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The life of former Michigan basketball player Austin Hatch has not been without its challenges, as during his pre-college years he survived two separate plane crashes that took the lives of his parents, a stepmother and two siblings.

Hatch’s scholarship offer to Michigan was honored by head coach John Beilein despite the impact that the crashes had on Hatch physically, and Hatch would go on to earn his degree and land a job at the corporate office for Domino’s. This past spring, Hatch was honored during the team’s Senior Day festivities.

By that point Hatch was already engaged to Abby Cole, who played volleyball at Michigan from 2013 to 2016. And over the weekend, the two tied the knot in what was a highly emotional day for all involved. Below is a video of their wedding day, which was chronicled by Derek Postma.

Congratulations and best wishes to Abby and Austin on their marriage.

Arizona lands Cornell forward Stone Gettings for 2019-20 season

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Arizona landed its first addition for the 2019-20 season on Monday, as an Ivy League power forward revealed his intention to join Sean Miller’s program as a graduate student.

6-foot-9 forward Stone Gettings, who averaged 16.7 points, 6.6 rebounds and 2.9 assists per game at Cornell last season, picked Arizona over Stanford and Vanderbilt according to Evan Daniels of 247Sports.com. A second team All-Ivy selection, Gettings is on course to graduate from Cornell in December. Instead of using his final season of eligibility at Cornell, Gettings will sit out this season before playing at Arizona.

Gettings does have a connection to the Arizona program, as one of his high school teammates was former point guard Parker Jackson-Cartwright. The addition of Gettings will give Arizona a front court player who can score around the basket and from the perimeter, as he shot nearly 37 percent from beyond the arc last season.

Gettings isn’t the first Ivy League player to make his decision regarding a new school well in advance of his being able to move as a grad transfer, as former Yale point guard Makai Mason took a similar approach. Mason, who missed the entire 2016-17 season with a torn ACL, announced prior to last season that he be joining the Baylor program as a grad transfer for the 2018-19 campaign.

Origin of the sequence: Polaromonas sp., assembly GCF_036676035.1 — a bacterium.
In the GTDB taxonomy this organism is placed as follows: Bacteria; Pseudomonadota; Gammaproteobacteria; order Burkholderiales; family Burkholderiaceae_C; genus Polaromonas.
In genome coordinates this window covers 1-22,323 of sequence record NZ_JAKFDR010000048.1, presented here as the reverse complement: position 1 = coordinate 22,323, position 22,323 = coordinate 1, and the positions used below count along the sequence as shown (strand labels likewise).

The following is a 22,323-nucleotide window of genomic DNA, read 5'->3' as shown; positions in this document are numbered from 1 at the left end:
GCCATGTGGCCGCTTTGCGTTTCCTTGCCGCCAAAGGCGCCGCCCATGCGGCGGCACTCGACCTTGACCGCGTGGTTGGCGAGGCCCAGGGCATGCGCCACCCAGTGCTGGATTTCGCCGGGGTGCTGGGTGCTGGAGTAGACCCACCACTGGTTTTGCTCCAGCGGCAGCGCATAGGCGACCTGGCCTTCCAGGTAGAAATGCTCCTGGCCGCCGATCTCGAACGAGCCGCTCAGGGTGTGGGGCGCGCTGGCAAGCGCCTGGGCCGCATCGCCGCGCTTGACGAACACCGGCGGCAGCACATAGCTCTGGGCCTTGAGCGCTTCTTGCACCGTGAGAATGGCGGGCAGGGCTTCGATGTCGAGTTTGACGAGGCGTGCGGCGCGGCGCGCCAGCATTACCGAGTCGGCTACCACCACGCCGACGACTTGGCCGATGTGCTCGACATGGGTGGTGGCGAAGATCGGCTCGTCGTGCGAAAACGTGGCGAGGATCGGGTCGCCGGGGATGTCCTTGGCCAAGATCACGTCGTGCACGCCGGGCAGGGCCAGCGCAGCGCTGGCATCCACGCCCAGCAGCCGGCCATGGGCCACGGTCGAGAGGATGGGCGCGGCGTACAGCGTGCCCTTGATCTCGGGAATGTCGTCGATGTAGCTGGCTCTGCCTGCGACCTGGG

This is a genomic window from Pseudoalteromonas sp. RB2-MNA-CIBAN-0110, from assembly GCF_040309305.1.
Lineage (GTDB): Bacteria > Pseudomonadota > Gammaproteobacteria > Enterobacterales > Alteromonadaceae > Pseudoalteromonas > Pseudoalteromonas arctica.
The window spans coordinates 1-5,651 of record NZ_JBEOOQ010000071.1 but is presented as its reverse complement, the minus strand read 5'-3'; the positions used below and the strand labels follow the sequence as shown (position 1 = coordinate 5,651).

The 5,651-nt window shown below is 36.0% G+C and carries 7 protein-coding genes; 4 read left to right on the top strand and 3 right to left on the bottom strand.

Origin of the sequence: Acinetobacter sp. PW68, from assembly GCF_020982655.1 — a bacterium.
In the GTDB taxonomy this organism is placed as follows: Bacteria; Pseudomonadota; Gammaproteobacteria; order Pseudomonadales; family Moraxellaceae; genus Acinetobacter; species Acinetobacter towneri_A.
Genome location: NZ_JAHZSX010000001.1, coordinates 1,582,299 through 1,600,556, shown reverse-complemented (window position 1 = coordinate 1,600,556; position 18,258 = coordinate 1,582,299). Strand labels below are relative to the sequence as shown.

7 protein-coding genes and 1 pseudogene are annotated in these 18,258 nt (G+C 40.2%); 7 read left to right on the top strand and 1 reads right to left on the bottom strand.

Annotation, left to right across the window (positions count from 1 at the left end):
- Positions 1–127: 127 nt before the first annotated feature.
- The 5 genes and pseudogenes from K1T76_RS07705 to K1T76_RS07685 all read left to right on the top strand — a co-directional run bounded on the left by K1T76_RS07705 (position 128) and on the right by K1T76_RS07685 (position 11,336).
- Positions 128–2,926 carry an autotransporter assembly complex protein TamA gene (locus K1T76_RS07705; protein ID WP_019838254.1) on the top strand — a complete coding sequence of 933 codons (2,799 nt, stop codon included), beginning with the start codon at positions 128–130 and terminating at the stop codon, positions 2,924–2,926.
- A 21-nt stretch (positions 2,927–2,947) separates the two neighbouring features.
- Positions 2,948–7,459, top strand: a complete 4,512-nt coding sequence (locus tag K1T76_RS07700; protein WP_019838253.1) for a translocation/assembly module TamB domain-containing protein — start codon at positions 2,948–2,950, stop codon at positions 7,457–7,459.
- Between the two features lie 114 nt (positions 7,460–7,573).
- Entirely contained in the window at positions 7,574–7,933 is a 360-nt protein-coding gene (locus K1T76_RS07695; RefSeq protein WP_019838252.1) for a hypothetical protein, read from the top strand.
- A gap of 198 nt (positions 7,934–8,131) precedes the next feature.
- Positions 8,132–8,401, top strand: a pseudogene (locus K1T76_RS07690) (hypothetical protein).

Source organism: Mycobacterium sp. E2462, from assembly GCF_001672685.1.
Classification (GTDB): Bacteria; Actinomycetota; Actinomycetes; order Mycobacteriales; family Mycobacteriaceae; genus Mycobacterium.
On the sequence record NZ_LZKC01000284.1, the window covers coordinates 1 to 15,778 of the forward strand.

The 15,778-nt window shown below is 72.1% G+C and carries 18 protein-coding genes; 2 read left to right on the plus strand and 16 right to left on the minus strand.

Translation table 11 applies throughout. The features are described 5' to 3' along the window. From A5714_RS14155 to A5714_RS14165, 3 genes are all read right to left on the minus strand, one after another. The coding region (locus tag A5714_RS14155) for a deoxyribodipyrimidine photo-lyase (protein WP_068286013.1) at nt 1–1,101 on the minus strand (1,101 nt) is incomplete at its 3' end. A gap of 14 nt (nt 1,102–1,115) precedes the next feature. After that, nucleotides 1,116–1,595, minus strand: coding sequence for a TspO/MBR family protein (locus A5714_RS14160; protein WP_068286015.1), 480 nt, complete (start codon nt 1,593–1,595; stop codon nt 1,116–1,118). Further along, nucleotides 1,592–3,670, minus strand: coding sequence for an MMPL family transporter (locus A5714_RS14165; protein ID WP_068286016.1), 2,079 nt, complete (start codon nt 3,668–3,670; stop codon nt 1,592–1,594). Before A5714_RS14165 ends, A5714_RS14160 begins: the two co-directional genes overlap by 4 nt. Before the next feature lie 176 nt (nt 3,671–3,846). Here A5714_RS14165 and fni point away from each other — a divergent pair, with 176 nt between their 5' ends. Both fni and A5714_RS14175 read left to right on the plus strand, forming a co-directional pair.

Not counting Gettings, Arizona has four scholarship front court players on its current roster who will have eligibility remaining in 2019-20, in current junior Chase Jeter, sophomores Emmanuel Akot and Ira Lee and freshman Omar Thielemans.

Bill Self: Silvio De Sousa’s eligibility not in jeopardy ‘at this stage’

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One of the biggest question marks heading into the 2018-19 season for the Kansas Jayhawks is the eligibility status of Silvio De Sousa.

If you’ve forgotten, a player that is believed to be De Sousa was referenced in a second round of indictments handed by the FBI. In those documents, De Sousa’s guardian is alleged to have asked an Adidas rep for at least $20,000 to repay a rival apparel company for a payment that was made to secure De Sousa’s commitment to another school. Prior to a surprise commitment to Kansas, De Sousa was long considered a Maryland lean. His AAU program and high school team were both sponsored by Under Armour, whose flagship program is Maryland.

According to Kansas head coach Bill Self, at this point De Sousa is still eligible.

“Nobody at this stage has given us any information that he could be in jeopardy at this stage,” Self said.

This is not surprising.

The way that I would expect this to play out is similar to the way it played out for players that were referenced in the indictments that came down last fall. Kansas is going to string this thing along until we get to a point in time close to the start of the season, when they will announce that De Sousa is being held out of competition. It is better for Kansas to bite the bullet and play without De Sousa than it would be for them to risk knowingly suiting up a player that can be retroactively ruled ineligible.

That sucks for De Sousa.

The good news for Kansas, however, is that Udoka Azubuike is back, as is Mitch Lightfoot, while both Dedric and K.J. Lawson will be eligible as they add freshman David McCormack. There is more than enough frontcourt depth to withstand the loss of De Sousa.

VIDEO: The #ShiggyChallenge has reached college hoops with Loyola’s coach showing his skills

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New Loyola-Maryland head coach Tavaras Hardy became the first college basketball head coach to get in on the Shiggy Challenge, as he posted this video to twitter on Tuesday morning:

What is the #ShiggyChallenge?

It’s the latest viral dance, which started just two weeks ago when an online personality named Shiggy posted himself dancing to Drake’s “In My Feelings” on Instagram:

From there, it took off, with everyone from Odell Beckham Jr. to James Harden trying to prove themselves capable of taking down the #ShiggyChallenge.

And now Tavaras Hardy is doing it.

The end.

Takeaways from the UAA Challenge: Nico Mannion and Josh Green are must-see, Anthony Edwards tops 2020